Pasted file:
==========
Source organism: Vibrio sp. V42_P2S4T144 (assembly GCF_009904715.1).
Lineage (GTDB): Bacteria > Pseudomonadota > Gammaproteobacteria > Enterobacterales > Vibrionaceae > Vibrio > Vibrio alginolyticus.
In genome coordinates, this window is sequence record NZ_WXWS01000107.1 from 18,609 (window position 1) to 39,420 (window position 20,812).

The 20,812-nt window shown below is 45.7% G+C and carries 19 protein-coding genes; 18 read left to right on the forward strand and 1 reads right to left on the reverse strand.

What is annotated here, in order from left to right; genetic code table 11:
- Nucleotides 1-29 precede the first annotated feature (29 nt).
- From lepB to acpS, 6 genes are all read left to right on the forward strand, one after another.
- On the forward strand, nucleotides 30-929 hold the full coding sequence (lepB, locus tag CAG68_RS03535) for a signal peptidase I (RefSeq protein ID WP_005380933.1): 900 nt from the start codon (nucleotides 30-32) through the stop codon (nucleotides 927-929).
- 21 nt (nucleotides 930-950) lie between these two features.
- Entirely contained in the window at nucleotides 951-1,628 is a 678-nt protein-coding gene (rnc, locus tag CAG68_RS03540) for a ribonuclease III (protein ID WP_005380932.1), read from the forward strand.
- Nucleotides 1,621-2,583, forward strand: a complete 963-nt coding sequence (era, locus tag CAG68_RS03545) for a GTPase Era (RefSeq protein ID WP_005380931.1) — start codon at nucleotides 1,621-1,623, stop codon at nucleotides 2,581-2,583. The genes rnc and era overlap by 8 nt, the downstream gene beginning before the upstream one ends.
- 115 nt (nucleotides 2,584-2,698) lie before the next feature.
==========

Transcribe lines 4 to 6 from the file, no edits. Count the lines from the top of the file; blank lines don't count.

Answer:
The 20,812-nt window shown below is 45.7% G+C and carries 19 protein-coding genes; 18 read left to right on the forward strand and 1 reads right to left on the reverse strand.

What is annotated here, in order from left to right; genetic code table 11:
- Nucleotides 1-29 precede the first annotated feature (29 nt).